Felons in Florida would have to settle pending fines and fees before having their voting rights restored, according to a proposal currently making its way through the legislature. Critics say that flies directly in the face of Amendment 4, the constitutional amendment passed in November, and amounts to a modern day “poll tax.”
The bill has ignited a debate about what it means to “complete a sentence” in Florida, and it’s put a spotlight on the unique way the state uses fines and fees as revenue to fund the court system.
WLRN reporter Danny Rivero said Friday on The Florida Roundup that questions around the implementation of the Florida Voter Restoration Rights amendment could ultimately be decided in the courts, potentially setting the stage for a rethinking of the state’s criminal justice system.
“This might be actually a starting point," Rivero said, "a way for criminal justice advocates to tackle the entire system rather than the end result that a lot of people thought it would be."
In November, over 64 percent of Florida voters approved Amendment 4, which restored voting rights to more than 1.4 million former felons in Florida after they have fulfilled their sentence. It was widely characterized as the most substantial expansion of voting rights in the country in over 50 years.
Neil Volz, the political director for the Florida Rights Restoration Coalition and a former felon, said the amendment was intended to be self executing, allowing returned citizens to register to vote “automatically” beginning in January.
“This was not about partisanship, this was not about division, this was about a unity and a belief that when your debt is paid, it’s paid,” he said.
But lawmakers quickly took up the issue of how to set guidelines around what it means to complete “all terms of a sentence.”
On Tuesday, the Florida House of Representatives’ Criminal Justice Subcommittee passed a bill that says a sentence isn't complete until a felon has paid all associated court costs, fines and fees. That includes costs set at the time of sentencing and those incurred later, such as during a jail term.
That would have a huge impact on potential new voters, many of whom cannot afford to pay. As Rivero reported in January, the pending fines and fees would amount to some hundreds of millions of dollars.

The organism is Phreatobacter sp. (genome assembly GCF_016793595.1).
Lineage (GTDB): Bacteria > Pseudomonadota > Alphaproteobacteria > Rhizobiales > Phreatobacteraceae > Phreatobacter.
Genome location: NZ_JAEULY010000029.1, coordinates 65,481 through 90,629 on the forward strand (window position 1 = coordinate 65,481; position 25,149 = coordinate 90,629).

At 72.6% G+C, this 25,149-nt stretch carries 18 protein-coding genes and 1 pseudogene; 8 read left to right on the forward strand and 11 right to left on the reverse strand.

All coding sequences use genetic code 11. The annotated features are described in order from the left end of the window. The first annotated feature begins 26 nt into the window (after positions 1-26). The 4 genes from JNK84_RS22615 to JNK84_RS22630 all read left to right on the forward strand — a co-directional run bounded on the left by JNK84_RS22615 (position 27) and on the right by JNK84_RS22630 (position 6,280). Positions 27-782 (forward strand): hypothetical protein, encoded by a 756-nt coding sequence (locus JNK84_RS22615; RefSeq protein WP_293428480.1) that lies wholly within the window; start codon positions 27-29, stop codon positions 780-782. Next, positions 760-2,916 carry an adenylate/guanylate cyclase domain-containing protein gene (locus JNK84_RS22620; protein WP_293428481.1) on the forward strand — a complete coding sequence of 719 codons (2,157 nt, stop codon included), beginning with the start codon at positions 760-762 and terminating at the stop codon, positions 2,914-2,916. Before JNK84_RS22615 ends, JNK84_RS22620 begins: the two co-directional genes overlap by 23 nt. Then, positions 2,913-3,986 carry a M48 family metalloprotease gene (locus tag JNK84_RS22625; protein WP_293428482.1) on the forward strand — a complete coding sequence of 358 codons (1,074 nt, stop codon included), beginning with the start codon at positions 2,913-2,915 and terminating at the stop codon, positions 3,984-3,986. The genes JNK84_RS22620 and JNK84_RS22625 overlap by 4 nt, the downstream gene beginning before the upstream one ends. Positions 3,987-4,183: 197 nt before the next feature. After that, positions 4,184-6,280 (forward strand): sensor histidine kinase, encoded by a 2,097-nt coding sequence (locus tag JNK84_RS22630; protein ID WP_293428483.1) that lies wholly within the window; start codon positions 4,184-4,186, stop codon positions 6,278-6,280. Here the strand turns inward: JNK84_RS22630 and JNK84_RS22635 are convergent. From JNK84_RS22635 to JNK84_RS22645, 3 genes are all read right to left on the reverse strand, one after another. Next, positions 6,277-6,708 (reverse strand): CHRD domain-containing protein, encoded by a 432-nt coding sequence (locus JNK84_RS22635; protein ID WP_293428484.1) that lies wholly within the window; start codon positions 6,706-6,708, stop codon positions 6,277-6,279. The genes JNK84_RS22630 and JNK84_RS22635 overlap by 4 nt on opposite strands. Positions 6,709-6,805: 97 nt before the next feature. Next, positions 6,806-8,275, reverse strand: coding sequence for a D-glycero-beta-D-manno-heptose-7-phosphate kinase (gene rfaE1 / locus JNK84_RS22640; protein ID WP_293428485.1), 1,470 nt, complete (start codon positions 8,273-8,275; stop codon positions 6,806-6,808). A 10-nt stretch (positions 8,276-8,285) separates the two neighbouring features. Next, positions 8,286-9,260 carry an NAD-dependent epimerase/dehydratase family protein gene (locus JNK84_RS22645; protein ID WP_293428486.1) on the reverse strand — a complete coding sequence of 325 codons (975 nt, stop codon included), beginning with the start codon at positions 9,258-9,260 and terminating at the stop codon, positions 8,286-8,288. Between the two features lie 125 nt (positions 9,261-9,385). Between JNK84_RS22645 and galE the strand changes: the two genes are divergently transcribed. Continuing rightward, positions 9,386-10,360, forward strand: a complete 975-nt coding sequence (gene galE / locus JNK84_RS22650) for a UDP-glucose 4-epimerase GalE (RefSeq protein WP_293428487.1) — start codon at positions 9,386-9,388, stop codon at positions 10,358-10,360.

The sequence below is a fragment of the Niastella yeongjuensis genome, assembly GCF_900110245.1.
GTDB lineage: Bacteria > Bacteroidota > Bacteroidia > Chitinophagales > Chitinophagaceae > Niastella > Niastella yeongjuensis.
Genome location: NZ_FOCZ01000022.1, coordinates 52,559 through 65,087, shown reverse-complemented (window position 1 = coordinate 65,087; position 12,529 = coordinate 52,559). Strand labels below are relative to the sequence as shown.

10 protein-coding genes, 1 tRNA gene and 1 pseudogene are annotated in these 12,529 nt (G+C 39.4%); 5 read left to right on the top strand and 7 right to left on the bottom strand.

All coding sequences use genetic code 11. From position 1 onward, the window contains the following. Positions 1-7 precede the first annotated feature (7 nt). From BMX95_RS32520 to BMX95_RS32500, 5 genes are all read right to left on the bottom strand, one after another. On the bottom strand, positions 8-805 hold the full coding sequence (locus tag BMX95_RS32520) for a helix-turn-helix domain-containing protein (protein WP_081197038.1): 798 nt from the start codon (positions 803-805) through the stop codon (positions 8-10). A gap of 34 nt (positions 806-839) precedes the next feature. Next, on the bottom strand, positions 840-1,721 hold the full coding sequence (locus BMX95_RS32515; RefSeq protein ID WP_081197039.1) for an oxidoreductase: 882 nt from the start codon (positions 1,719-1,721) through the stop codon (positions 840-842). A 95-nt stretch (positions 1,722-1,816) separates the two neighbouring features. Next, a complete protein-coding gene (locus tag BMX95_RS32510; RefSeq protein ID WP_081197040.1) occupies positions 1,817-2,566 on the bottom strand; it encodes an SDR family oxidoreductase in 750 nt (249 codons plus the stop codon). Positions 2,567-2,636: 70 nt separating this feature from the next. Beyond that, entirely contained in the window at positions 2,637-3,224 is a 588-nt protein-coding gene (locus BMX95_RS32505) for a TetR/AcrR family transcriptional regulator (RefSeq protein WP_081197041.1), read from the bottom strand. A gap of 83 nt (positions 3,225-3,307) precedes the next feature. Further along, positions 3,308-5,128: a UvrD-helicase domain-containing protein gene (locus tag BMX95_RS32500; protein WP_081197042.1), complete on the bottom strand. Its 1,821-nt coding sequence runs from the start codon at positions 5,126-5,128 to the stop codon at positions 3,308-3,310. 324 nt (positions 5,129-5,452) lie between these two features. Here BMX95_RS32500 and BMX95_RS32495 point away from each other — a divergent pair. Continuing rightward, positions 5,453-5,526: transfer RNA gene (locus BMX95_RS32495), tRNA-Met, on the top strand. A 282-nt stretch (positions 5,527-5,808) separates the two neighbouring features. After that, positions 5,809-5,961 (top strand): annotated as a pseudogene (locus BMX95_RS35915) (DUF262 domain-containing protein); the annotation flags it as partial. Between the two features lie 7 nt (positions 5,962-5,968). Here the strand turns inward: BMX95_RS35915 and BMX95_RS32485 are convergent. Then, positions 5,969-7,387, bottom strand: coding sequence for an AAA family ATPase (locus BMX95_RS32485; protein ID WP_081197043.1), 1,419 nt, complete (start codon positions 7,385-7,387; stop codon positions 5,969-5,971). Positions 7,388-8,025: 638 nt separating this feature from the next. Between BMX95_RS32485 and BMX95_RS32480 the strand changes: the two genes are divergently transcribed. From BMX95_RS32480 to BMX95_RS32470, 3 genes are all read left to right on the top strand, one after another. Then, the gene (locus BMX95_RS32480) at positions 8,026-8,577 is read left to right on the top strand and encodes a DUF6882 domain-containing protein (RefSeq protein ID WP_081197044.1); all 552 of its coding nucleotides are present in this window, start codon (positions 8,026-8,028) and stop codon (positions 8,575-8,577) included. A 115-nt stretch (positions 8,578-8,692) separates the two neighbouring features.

At the state level, some crimes come with specific fines explicitly attached to the sentence for a crime. In others, fines are tacked on as “orders” from the court.
Fees, on the other hand, are charges for accessing the criminal justice system. Often times, they come after sentencing.
Florida has over 115 different types of fees and surcharges, the second highest number in the country. Florida's county and circuit court system is funded entirely by fines and fees, thanks to a 1998 Constitutional Amendment that changed the funding structure.
Since then, the Florida legislature has created “more than 20 new categories of financial obligations for criminal defendants,” according to an analysis by the Brennan Center for Justice.
But the state knows the “vast majority of these fines are never gonna be paid back,” Rivero said, because it knows defendants are unable to pay.
According to Rivero’s reporting: Across the state "over $1 billion in felony fines were issued between 2013 and 2018 alone, according to annual reports from the Florida Clerks and Comptrollers, a statewide association. Over that five year period, an average of only 19 percent of that money was paid back per year."
“We could end up trying to spend millions and millions of dollars to track down every piece of paper from somebody who had a conviction 40 yrs ago if we’re not careful,” Volz said. “And I don’t know if that’s good stewardship of our tax dollars to go into every instance in every locality.”
These costs were previously not attached to the right to vote. The Florida Commission on Offender Review has never taken into consideration court costs, fees or fines when considering applications for clemency.
“You can get off probation if you’re still owing some fines and fees in some places,” Rivero said. “Some of those can be transferred into a civil judgment.”
Thus, the proposed bill “would restrict and take a step in the wrong direction, meaning less people can vote than what the current standard is,” Volz said.
As civil rights attorneys across the country analyze the legislation, Volz said Friday this is an issue of “people not politics.”
“This is not a political science exercise for those of us who are impacted by this legislation and these policies,” Volz said. “We are actively engaged to help bridge the gap between this being a discussion about the law and the application of it in our real lives with our families and our neighbors,” he said.
He added that both parties are facing a huge new pool of voters that are closely observing legislators' next move.
“We’re beginning to see a situation in which there are some folks who’ve decided to step up and throw roadblocks in the way of people accessing the voting booth,” he said.